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This article is the author's final published version in Pharmaceuticals, Volume 16, Issue 1, 2023, Article number 89.

The published version is available at Copyright © 2023 by the authors. Licensee MDPI, Basel, Switzerland.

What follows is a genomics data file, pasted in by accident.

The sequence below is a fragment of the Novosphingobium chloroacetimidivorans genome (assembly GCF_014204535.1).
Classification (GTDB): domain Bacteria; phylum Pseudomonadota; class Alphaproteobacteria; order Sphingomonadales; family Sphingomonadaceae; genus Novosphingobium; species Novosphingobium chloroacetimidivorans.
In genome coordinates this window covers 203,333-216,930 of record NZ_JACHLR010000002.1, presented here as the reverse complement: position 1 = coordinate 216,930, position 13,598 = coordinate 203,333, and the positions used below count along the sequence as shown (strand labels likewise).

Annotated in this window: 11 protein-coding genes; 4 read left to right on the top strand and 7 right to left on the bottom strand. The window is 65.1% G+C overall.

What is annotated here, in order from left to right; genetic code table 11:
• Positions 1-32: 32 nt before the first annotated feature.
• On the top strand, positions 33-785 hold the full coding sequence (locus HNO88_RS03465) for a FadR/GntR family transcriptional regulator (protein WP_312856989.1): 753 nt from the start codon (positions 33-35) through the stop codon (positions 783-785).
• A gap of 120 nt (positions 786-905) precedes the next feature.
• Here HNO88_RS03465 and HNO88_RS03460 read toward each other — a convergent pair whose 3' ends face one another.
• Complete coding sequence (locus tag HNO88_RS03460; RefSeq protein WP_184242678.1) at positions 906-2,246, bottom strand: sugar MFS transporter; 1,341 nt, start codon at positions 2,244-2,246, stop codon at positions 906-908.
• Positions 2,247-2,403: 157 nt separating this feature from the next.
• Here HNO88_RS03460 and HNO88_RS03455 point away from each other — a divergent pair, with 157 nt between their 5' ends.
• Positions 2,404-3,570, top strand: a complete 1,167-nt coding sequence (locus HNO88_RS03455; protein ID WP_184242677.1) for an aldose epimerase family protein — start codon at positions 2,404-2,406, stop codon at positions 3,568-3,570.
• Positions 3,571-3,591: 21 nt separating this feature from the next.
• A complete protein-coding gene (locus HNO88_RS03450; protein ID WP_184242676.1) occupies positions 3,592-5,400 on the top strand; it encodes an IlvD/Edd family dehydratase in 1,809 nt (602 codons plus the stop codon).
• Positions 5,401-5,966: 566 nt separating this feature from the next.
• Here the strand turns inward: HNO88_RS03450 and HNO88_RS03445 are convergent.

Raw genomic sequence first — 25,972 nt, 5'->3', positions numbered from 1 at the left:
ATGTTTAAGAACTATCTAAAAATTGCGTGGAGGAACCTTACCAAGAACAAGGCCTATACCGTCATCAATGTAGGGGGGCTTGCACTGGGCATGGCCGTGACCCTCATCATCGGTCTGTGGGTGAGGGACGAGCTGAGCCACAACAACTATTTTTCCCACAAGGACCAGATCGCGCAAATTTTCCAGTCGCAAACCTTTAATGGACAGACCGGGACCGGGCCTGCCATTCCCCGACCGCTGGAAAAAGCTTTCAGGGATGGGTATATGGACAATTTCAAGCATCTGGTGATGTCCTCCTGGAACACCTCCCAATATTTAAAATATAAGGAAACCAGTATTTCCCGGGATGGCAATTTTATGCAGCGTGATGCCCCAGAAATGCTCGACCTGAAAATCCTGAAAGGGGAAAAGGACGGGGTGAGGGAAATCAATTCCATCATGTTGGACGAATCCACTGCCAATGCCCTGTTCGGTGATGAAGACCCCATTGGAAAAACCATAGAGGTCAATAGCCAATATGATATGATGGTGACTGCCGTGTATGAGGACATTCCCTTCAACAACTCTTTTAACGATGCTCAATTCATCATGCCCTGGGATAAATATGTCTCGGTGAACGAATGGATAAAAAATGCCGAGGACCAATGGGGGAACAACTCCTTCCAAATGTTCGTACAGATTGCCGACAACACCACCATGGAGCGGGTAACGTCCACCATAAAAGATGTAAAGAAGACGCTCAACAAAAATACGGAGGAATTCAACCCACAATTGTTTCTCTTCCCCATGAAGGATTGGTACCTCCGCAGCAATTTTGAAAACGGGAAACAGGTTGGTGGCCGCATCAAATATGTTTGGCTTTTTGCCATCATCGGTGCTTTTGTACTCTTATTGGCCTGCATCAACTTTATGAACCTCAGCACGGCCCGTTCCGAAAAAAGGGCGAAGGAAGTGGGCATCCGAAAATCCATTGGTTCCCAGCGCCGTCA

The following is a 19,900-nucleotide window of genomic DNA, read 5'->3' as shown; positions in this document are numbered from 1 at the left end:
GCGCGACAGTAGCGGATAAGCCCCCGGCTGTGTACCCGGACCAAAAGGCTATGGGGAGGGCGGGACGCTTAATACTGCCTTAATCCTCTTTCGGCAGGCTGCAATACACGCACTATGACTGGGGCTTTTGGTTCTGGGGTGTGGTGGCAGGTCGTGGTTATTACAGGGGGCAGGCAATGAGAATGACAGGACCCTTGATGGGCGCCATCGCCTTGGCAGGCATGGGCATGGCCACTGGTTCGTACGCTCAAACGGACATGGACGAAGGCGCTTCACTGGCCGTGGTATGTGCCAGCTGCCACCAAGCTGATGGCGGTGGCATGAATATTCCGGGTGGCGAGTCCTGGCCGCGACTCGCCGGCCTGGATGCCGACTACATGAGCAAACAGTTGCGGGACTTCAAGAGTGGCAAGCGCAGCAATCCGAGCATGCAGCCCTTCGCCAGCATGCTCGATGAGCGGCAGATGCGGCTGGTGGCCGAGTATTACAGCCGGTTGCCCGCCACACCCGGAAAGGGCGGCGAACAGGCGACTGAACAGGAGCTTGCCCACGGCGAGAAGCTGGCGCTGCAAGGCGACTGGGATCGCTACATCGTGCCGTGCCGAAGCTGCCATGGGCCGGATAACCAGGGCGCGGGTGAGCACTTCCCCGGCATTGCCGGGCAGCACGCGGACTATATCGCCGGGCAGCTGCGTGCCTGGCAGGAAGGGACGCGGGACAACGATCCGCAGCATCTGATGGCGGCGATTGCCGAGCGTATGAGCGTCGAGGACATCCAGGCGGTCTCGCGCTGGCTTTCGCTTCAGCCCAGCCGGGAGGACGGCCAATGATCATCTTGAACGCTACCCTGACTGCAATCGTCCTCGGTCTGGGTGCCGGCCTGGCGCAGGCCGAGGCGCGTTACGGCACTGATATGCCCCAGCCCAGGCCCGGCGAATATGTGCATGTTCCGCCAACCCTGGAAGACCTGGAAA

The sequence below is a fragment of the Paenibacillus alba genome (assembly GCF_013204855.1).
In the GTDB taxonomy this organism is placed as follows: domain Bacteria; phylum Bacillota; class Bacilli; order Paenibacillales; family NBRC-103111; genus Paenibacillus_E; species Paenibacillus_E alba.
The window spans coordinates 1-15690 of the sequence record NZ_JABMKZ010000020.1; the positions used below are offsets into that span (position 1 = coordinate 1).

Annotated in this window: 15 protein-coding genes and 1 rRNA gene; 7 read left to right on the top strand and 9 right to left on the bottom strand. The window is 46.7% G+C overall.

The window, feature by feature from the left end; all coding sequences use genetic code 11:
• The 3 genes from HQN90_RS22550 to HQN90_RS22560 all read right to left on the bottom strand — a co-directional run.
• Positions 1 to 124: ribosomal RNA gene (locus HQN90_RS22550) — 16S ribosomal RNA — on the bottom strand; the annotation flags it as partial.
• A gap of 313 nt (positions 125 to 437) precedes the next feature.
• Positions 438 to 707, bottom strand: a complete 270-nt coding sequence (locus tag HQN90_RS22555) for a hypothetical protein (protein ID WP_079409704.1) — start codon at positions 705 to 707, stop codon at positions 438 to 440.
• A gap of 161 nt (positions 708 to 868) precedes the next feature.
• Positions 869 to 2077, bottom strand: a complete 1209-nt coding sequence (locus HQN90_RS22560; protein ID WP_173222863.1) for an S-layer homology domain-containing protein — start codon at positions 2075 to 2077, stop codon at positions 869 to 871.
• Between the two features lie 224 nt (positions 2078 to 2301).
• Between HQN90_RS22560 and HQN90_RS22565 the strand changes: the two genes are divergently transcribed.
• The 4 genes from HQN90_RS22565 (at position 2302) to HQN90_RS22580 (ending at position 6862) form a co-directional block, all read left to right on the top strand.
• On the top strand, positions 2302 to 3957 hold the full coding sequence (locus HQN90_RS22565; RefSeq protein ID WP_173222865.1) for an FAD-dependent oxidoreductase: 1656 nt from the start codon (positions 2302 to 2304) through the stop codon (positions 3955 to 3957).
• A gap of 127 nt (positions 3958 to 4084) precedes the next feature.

Background: During the treatment of age-related macular degeneration with anti-vascular endothelial growth factor (VEGF) drugs, we often see cases with anti-VEGF-resistant refractory subretinal fluid. In this report, we present two cases of anti-VEGF-resistant refractory age-related macular degeneration (AMD) due to the concurrent development of central serous chorioretinopathy (CSCR) in eyes previously well controlled with intravitreal anti-VEGF injections. Case presentation: Two patients underwent intravitreal aflibercept for the treatment of neovascular AMD. Initially, both patients responded well to intravitreal aflibercept, resulting in the complete resolution of the subretinal fluid. However, both patients subsequently developed sudden-onset refractory subretinal fluid that did not respond to repeated intravitreal aflibercept. Fluorescein angiography, indocyanine green angiography, and swept-source optical coherence tomography revealed focal leakage spots, choroidal hyperpermeability, and dilated choroidal vessels, respectively, which were distinct from the pre-existing choroidal neovascularization and suggestive of newly developed CSCR. Laser photocoagulation of the leak spots resulted in the complete resolution of the once-refractory subretinal fluid and the maintenance of vision. Conclusions: Our cases highlight that anti-VEGF-refractory subretinal fluid may occur secondary to concurrent CSCR in patients receiving regular anti-VEGF treatments for AMD. In those patients, treatment for CSCR is effective for controlling subretinal fluid that is unresolved by anti-VEGF treatment.

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